For the soldiers of Dog Company, life in Iraq is long stretches of stomach-churning anxiety, suddenly interrupted by explosions and mad bursts of confusion, injury and death. There is a shared look of raw pain that never seems to leave the faces of these young GIs as they move through a hellish landscape of bombed-out buildings, dust and caravans of Humvees heading up and down roads that seem impossible to secure. That's the story and the dominant image of A Company of Soldiers, a searing Frontline documentary airing on PBS tonight that takes viewers inside the lives of a nine-member group of soldiers from Dog Company of the U.S. Army's 8th Cavalry Regiment.
NEWS
April 25, 2004
Harry Babbitt, 90, who sang in his warm, high-baritone voice with the Kay Kyser big band on such hits as "The White Cliffs of Dover," died April 9 at a nursing home in Aliso Viejo, Calif. Dubbed "Handsome Harry" by Mr. Kyser, he sang on several hits, including "Three Little Fishies," "On A Slow Boat to China," "(Lights Out) 'Til Reveille," "He Wears a Pair of Silver Wings," "Jingle, Jangle, Jingle" and "The Umbrella Man." His high voice was later used on a solo recording of "All I Want for Christmas Is My Two Front Teeth."
NEWS
August 12, 2003
On August 8, 2003, JOSEPH NICHOLAS FINEO, beloved husband of Alvino T. Fineo (nee Kliethermes); devoted father of Joseph E. Fineo and his wife Liz Fineo, Karen A. Postorino and her husband Peter Postorino; dear brother of Jimmy, Frank and Tony Fineo, and the late Mike, Carlo and Grace Fineo, and Frances Young; grandfather of Kristie Babbitt and her husband Dan Babbitt, Katherine Postorino, Kenneth Fineo and the late Richard Postorino. Joseph was a U.S. Naval Veteran of WWII and a retired New York City Transit Authority Supervisor.
NEWS
By NEW YORK TIMES NEWS SERVICE | May 19, 2000
SANTA FE, N.M. - With a scathing indictment of the federal response to fires that have now burned nearly 80 square miles of northern New Mexico and more than 400 homes, Interior Secretary Bruce Babbitt said yesterday that the government was wholly to blame and would do whatever possible to compensate victims. "The calculations that went into this were seriously flawed," Babbitt said at a news conference in which federal officials described how a planned burn for a small section in Bandelier National Monument quickly raged out of control, overtaking wide areas beyond, including the city of Los Alamos and the Los Alamos National Laboratory, a nuclear facility.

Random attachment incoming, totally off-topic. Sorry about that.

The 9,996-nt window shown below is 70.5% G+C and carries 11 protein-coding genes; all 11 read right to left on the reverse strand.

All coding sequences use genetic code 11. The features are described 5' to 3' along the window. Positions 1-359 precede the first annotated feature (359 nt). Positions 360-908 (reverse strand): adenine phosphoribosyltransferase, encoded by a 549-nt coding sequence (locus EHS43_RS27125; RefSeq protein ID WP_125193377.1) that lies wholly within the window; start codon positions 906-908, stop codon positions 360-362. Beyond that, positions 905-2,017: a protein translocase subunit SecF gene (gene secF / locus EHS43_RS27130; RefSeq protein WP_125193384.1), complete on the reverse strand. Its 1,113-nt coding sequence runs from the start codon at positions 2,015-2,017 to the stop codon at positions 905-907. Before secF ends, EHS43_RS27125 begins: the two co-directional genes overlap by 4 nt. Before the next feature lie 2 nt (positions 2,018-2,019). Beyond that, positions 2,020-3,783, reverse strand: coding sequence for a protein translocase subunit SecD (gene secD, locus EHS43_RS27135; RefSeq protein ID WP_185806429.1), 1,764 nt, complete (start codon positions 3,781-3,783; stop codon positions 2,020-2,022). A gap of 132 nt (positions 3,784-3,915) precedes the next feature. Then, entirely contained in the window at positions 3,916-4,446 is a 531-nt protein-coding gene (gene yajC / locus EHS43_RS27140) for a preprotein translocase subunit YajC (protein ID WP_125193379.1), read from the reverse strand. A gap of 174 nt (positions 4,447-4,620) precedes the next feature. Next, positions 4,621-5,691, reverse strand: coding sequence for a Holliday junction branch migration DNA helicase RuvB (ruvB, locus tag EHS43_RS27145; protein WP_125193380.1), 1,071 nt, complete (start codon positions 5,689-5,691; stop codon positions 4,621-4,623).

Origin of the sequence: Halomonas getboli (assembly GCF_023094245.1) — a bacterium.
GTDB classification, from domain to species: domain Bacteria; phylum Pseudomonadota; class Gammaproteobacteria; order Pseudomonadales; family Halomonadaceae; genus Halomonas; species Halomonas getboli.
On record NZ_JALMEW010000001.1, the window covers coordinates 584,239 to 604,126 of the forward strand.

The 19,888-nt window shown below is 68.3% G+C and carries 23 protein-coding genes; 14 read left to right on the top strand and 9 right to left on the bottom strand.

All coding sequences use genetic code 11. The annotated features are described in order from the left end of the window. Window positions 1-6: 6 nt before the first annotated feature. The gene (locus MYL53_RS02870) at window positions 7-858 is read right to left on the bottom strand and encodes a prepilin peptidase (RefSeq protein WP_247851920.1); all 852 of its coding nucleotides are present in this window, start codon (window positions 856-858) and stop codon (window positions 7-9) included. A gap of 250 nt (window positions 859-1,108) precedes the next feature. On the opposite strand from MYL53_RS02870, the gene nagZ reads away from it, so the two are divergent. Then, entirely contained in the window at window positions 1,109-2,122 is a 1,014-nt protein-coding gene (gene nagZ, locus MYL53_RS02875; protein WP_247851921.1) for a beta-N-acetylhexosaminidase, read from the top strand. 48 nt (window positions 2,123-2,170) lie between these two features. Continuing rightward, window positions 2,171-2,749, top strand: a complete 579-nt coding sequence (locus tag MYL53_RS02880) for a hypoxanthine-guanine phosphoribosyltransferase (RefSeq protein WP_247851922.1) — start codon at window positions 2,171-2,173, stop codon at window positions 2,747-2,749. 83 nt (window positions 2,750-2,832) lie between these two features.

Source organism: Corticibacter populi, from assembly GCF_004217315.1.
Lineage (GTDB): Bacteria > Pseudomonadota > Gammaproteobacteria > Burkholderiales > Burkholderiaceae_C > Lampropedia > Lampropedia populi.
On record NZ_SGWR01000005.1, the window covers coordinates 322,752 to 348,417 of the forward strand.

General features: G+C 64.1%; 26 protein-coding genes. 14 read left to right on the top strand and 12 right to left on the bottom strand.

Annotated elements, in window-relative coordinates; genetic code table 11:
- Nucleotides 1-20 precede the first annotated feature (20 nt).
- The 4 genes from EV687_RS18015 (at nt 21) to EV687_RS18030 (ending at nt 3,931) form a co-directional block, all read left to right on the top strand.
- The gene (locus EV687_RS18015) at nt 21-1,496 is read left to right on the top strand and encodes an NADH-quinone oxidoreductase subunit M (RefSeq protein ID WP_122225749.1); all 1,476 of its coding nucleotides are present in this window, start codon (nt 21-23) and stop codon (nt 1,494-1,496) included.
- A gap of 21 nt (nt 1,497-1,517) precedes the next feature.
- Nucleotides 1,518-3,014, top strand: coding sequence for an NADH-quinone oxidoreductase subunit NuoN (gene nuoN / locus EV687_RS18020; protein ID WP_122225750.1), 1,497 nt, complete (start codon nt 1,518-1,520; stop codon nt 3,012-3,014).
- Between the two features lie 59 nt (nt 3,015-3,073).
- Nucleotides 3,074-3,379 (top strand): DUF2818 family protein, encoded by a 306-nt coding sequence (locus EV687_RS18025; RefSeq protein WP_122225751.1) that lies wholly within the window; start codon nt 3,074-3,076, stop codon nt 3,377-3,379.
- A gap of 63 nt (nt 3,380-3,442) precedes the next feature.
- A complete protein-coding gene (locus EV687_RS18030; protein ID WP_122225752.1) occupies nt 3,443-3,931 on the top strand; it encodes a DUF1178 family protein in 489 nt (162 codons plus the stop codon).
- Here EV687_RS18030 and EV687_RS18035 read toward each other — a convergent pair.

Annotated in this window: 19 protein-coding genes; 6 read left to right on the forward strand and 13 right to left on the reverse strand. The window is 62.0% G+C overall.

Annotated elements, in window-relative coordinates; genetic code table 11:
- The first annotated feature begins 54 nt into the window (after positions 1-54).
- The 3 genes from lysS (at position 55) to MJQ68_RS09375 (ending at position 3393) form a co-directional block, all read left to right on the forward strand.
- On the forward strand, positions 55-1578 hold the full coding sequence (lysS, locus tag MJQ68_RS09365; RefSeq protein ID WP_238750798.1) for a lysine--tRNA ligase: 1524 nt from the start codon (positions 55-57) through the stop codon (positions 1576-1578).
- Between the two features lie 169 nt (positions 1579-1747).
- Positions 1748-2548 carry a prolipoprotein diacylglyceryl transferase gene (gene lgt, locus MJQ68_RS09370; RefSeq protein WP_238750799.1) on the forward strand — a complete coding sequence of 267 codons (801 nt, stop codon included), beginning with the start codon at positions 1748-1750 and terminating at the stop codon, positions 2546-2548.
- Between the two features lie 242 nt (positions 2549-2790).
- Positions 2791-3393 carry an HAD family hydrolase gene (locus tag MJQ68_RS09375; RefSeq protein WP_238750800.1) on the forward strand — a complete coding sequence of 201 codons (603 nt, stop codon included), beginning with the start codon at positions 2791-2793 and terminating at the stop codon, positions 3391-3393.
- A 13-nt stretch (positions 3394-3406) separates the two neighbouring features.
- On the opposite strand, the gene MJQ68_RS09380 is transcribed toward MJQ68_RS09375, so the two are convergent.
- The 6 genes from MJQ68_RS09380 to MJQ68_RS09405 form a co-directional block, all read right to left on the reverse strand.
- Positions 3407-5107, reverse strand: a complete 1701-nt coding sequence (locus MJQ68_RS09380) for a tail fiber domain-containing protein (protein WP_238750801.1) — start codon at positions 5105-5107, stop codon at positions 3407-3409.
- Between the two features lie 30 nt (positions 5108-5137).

NEWS
By Susan Baer and Susan Baer,SUN NATIONAL STAFF | October 25, 1997
WASHINGTON -- The Justice Department yesterday requested an interview with an Interior Department official, reportedly as part of a preliminary investigation of Interior Secretary Bruce Babbitt. The inquiry could lead to the appointment of an independent counsel.The subject of the interviews is thought to be allegations that Babbitt rejected an application for an Indian casino in response to pressure from White House officials and some rival Indian tribes who were big Democratic donors.Babbitt spokesman Michael Gauldin said Justice officials asked to interview a member of Babbitt's staff, but not the secretary himself.
NEWS
By LOS ANGELES TIMES | November 26, 1999
DENVER -- Interior Secretary Bruce Babbitt favors a policy change that would allow members of the Hopi tribe to remove golden eagles from a national monument in northern Arizona, a move that critics fear could open the door to hunting in national parks.The issue at the Wupatki National Monument near Flagstaff, Ariz., has been percolating since summer, when the Hopi requested permission to take eaglets for use in a religious ceremony. Taking or hunting of animals in national parks is prohibited, but Babbitt said in an interview that he favors allowing an exception in this case.
NEWS
By LOS ANGELES TIMES | November 22, 1999
FRUITA, Colo. -- But for the dusty hiking boots and fleece pullover, Bruce Babbitt could have been a game show host: gripping a microphone, swishing the cord out of the way and announcing to the audience, "Let's have at it!"With gusto, the Interior secretary launched into a two-hour free-for-all with a not-totally, friendly gathering of local residents at the Colorado National Monument last week, listening to land-use concerns while selling his message of accelerated public lands conservation to a crowd of skeptical Westerners.